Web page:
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Breaking News: Phase One Deal Done, Market Remains Cautious

Posted by Fullerton Markets on January 16, 2020 at 4:43 PM


As existing tariffs on Chinese goods remain even after the phase one deal, global trade tensions might not be better off yet. Long gold would be a safer bet.

The US and China finally signed the phase one deal after more than two years of rising tensions. However, the damage inflicted on the economy cannot be undone even with the phase one deal being signed.

Included in the deal is a commitment from Beijing to buy, over two years, at least US$200 billion more of American goods and services than it did in 2017. Those additional purchases will be made up of around US$77 billion in manufacturing, US$52 billion in energy, US$32 billion in agricultural goods and US$38 billion in services (includes tourism, financial and cloud services).

The deal will also result in the suspension of a planned December tariff on about US$162 billion worth of Chinese goods and halve an existing 15% duty on imports worth around US$110 billion.

Ultimate Winners
President Trump: With the trade war behind him temporarily, Trump can now concentrate his efforts on his re-election in November 2020. The relief from the trade war could also boost Trumps ratings.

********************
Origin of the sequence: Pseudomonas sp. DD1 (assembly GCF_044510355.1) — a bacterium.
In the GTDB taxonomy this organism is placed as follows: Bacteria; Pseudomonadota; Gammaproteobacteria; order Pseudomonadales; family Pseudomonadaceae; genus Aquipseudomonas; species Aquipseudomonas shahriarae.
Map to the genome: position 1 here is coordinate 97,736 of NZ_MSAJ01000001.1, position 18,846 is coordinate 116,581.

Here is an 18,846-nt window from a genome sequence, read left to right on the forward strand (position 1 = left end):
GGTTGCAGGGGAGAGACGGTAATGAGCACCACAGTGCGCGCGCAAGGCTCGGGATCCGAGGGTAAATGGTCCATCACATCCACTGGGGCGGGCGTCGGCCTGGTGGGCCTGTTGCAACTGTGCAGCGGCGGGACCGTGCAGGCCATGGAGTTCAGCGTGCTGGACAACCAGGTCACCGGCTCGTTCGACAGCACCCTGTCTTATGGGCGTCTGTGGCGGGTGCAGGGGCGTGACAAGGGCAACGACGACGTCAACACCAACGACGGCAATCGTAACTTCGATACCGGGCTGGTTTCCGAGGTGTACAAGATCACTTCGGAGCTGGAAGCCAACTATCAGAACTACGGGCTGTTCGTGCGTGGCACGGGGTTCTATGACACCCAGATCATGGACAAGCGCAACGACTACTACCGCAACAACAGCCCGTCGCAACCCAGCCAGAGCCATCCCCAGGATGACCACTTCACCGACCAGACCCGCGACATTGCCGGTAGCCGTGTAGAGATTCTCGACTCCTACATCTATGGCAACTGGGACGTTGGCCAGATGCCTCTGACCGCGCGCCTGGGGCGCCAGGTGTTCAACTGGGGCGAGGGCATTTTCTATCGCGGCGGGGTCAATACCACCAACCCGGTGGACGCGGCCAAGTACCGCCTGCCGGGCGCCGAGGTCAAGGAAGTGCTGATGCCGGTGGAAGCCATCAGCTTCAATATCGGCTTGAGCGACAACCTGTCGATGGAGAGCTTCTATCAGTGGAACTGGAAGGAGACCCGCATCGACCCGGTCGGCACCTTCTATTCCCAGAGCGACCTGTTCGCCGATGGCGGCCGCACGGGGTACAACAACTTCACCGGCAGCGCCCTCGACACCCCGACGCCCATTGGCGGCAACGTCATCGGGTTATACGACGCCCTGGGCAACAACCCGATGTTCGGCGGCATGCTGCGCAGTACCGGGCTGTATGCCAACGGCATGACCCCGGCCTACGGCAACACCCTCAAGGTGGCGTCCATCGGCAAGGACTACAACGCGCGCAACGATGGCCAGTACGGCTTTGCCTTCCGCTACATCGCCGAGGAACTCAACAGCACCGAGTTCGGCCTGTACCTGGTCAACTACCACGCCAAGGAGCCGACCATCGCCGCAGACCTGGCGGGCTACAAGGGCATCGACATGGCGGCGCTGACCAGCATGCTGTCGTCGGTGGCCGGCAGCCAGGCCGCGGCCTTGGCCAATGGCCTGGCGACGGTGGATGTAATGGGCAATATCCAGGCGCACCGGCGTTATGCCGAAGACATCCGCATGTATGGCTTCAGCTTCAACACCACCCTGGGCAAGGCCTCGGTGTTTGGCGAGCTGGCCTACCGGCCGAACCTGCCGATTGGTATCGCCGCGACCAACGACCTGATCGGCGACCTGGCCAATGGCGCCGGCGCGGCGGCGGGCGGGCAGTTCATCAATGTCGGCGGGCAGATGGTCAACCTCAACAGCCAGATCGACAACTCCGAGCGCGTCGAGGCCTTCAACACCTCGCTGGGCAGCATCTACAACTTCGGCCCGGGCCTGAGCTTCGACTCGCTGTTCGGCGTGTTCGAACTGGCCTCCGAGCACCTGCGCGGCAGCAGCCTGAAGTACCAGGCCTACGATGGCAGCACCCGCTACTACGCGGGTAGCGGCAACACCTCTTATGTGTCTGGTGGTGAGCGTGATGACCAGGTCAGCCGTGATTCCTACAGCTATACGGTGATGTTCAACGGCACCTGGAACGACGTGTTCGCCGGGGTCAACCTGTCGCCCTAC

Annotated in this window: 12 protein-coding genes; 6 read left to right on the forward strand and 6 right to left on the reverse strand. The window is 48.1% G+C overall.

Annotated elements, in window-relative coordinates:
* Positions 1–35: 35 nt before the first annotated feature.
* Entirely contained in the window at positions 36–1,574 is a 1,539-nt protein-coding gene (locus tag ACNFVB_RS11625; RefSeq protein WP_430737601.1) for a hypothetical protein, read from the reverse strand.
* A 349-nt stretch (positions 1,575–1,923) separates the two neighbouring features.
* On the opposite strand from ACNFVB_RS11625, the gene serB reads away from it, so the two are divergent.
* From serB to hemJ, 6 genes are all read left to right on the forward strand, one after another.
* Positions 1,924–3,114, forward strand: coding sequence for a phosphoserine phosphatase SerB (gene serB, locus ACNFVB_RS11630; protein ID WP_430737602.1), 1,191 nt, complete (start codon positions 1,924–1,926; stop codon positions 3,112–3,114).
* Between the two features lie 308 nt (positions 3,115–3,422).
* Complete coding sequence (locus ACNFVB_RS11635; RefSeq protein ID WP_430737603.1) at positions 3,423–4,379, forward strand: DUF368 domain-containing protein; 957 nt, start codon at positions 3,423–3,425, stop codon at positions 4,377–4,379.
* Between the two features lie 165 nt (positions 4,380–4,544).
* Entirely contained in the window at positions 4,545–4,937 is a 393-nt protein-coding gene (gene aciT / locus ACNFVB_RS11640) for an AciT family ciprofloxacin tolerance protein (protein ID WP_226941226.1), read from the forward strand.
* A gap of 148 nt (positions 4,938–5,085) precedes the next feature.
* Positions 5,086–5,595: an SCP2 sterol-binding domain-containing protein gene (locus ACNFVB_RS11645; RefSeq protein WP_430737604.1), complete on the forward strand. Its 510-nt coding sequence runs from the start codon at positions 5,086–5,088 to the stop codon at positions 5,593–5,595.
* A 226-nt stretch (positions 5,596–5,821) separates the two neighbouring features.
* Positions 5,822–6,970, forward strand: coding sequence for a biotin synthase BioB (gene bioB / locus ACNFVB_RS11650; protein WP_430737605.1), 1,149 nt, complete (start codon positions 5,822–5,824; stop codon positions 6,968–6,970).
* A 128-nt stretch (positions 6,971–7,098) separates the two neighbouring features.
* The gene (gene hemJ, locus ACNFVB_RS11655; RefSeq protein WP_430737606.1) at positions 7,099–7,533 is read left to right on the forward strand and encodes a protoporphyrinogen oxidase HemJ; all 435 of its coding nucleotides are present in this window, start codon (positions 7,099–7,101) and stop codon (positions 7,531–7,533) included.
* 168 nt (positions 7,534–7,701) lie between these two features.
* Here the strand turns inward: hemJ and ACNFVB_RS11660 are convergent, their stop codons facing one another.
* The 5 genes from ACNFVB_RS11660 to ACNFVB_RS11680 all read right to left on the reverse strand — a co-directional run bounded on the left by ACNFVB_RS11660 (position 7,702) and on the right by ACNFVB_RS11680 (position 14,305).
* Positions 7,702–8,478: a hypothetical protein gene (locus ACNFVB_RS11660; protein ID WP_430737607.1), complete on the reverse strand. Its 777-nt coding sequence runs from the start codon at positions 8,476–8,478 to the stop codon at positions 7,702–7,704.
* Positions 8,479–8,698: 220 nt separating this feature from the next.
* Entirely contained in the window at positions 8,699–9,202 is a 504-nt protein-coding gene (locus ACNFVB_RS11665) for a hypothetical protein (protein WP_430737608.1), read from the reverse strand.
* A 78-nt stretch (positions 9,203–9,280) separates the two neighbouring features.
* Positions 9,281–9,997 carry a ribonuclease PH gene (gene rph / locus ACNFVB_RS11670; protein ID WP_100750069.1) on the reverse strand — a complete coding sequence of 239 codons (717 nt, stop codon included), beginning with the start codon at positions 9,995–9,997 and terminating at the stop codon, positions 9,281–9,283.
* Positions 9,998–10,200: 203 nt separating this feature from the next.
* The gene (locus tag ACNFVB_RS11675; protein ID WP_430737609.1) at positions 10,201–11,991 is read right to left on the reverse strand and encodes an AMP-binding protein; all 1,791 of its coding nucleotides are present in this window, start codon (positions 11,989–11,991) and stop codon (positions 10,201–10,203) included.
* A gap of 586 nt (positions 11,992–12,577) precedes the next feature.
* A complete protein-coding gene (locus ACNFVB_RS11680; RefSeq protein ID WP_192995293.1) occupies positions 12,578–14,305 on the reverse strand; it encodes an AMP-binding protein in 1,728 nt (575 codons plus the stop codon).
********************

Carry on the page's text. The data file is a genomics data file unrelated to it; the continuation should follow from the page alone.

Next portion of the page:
President Xi: The signing of the deal offered loosening market access to US financial and car firms. In many cases, companies from other countries are already benefiting from the changes. Furthermore, the tariffs implemented so far have already hit China’s economy by 0.25% as US demand fell by a third.

Vietnam, Mexico, Taiwan: Due to the rerouting of supply chains, companies are moving to Vietnam, Mexico, Taiwan and other countries. We’ve seen US companies moving their manufacturing to these countries to avoid tariffs.

Ultimate Losers
American companies: Even though the existing deal halves tariffs on $120 billion worth of goods, the existing $360 billion in Chinese goods and more than $100 billion worth of US goods remain unchanged. The existing companies may already be rerouting its supply chain away from China to avoid the tariffs. Even though it could be an expensive move, it will benefit them in the long run given the uncertainty in the US-China trade deal.

Farmers: As part of the deal, China has to boost purchases in manufacturing, services, agriculture and energy to $200 billion over two years. Due to the long duration of the deal, China has stated that whether they fulfil the deal or not will be dependent on market demand.

Furthermore, farmers who have been targeted by China's tariffs, have seen bankruptcies soar, prompting a $28 billion federal bailout.

The rest of the pressing issues including existing tariffs will be negotiated in phase two of the deal after Trump’s re-election. We do not expect anything concrete anytime soon. With the existing tariffs still in place, the consumers and US companies are not better off yet and only data in the upcoming months will tell.

We would suggest continued caution and sticking to risk-averse sentiments until we can see an improvement in both US and China data.

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Fullerton Markets Research Team

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